One constant annoyance dog owners face is the threat of fleas and ticks.
Among the many flea and tick solutions out there is Frontline Plus for Dogs. After you purchase Frontline for Dogs, the next step is to know how to apply it right.
If you’ve never done it before or may need a refresher, this article is for you. In no time, your dog will be breathing relief from this parasites.
Step one – The Frontline Plus you purchase should of course match the type and weight of your dog.
As you search online, you will see that this treatment offers variants for both cats and dogs, and weight categories for each type.
Any dog supply store would probably have this available.
Step two – Be sure to go over the contents, which should include an applicator: open it and use its contents on your dog’s back portion (back of the head, to be exact).
That spot must be lower than neck level.
This is so that the dog won’t be capable of licking the solution from his fur.
Step three – After using up the tube, be sure to not let your dog get wet for an entire day.
That much time is needed for the solution to be thoroughly absorbed by the dog’s skin.
As a reminder, the solution must be used between the shoulder blades.
Remember it has to be on the skin, not just the fur. Skin absorption is vital. The treatment will remain effective after the 24 hour wait, since the skin has absorbed it: yes the dog can get wet after that.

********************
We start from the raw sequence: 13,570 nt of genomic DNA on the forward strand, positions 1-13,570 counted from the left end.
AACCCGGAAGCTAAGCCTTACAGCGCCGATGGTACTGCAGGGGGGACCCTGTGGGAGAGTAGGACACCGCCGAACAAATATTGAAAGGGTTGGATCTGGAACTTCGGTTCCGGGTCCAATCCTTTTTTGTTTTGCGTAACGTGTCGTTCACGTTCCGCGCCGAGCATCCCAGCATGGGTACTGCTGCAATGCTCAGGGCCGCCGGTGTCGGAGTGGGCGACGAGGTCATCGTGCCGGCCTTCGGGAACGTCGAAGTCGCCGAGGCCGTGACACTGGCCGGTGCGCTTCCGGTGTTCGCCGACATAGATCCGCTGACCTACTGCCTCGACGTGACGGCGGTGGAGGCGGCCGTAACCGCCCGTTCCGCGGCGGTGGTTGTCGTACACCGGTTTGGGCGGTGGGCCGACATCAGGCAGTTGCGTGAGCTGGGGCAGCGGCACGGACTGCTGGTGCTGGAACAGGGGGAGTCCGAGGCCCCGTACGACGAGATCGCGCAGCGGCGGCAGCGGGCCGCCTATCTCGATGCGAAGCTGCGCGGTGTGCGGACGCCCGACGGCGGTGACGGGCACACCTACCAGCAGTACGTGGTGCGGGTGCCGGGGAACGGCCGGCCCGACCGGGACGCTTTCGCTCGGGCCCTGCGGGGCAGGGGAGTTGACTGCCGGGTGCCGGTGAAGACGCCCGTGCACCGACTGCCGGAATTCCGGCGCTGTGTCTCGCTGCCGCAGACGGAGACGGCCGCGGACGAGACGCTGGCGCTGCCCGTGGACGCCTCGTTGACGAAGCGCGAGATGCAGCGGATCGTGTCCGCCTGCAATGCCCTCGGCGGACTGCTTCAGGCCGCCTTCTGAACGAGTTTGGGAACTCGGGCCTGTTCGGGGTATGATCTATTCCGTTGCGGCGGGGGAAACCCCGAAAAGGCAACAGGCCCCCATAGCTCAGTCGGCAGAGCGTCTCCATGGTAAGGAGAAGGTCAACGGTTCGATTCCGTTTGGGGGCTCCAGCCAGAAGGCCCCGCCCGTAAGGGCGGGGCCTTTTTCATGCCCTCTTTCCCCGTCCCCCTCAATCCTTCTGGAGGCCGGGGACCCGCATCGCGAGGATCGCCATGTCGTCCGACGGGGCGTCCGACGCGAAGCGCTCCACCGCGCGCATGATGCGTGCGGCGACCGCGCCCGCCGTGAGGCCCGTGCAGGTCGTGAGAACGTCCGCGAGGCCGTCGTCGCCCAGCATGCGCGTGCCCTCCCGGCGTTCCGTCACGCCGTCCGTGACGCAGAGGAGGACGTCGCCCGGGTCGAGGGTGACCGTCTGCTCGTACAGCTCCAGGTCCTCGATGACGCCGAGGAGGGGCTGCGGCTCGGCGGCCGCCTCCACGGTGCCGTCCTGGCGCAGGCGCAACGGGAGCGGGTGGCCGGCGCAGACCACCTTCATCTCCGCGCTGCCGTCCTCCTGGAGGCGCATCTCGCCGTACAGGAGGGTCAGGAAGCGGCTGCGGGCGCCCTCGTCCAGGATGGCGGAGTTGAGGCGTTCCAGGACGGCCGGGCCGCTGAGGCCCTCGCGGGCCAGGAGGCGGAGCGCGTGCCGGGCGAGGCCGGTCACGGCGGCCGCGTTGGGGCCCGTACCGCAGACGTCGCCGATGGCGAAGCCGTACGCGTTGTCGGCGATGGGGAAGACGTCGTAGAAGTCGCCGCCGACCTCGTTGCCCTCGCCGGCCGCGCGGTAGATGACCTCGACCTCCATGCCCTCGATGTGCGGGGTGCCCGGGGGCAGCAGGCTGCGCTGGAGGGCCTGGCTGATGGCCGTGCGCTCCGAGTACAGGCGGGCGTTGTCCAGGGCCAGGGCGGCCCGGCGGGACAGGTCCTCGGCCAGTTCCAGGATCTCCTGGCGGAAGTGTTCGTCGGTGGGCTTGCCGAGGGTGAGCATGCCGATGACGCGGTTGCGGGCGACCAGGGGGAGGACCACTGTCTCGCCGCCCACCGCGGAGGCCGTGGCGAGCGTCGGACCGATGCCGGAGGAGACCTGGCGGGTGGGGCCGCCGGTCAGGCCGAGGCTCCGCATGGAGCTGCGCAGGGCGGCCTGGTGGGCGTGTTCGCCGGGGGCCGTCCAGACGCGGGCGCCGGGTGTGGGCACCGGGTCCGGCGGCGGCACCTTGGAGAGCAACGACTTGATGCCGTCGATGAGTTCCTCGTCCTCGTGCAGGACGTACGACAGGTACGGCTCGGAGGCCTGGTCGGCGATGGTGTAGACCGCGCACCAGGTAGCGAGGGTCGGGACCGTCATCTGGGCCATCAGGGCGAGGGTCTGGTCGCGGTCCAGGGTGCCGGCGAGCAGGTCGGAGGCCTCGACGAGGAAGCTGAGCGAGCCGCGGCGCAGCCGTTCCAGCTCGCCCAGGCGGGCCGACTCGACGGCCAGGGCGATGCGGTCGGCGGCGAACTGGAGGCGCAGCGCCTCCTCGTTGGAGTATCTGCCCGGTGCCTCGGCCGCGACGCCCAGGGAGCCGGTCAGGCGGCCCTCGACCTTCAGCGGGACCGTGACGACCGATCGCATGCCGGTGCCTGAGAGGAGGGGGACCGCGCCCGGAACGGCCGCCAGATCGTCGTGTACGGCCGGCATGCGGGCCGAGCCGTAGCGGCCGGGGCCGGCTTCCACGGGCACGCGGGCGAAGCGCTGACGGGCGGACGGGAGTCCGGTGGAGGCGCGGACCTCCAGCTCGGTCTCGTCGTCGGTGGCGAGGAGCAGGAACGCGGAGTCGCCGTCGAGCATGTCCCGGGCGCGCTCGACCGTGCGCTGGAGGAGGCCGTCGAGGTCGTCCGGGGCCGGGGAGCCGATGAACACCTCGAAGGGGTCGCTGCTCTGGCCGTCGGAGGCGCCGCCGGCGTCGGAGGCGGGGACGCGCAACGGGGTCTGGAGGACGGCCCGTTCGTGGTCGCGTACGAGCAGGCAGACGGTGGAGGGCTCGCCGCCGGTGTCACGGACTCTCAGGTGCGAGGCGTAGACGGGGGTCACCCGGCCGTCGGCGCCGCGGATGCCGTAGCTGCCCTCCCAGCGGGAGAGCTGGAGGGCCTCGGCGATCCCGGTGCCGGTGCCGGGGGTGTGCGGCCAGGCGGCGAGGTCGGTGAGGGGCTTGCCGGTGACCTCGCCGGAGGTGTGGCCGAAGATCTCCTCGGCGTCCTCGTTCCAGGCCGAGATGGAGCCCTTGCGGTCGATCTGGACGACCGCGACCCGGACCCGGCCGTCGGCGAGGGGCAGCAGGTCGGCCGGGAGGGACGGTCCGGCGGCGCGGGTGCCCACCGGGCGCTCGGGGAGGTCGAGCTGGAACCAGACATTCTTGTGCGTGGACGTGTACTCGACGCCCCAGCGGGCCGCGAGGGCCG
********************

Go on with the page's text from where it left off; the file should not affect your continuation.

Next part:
Twenty four hours after the application means the dog can take baths and get wet.
Contraindication to keep in mind
The package insert that comes with Frontline for Dogs is vital, so do set aside some time to read it, including the contraindications.
This treatment is indeed effective but there are dogs with conditions and it will either be harmful or ineffective to use Frontline on them. These include puppies under eight weeks old, dogs that are pregnant, nursing, severely old or are under medication for some other illness or condition.
Your dog might also be overlooking some factors that may contribute to your dog’s scratching problem.
These include allergic reactions to ingredients in food, or to something in the surroundings that your dog regularly comes into contact with. Your dog might need oral supplements or even antibiotics for these conditions.
But then again, only a check up with the vet can tell whether your dog needs these extras.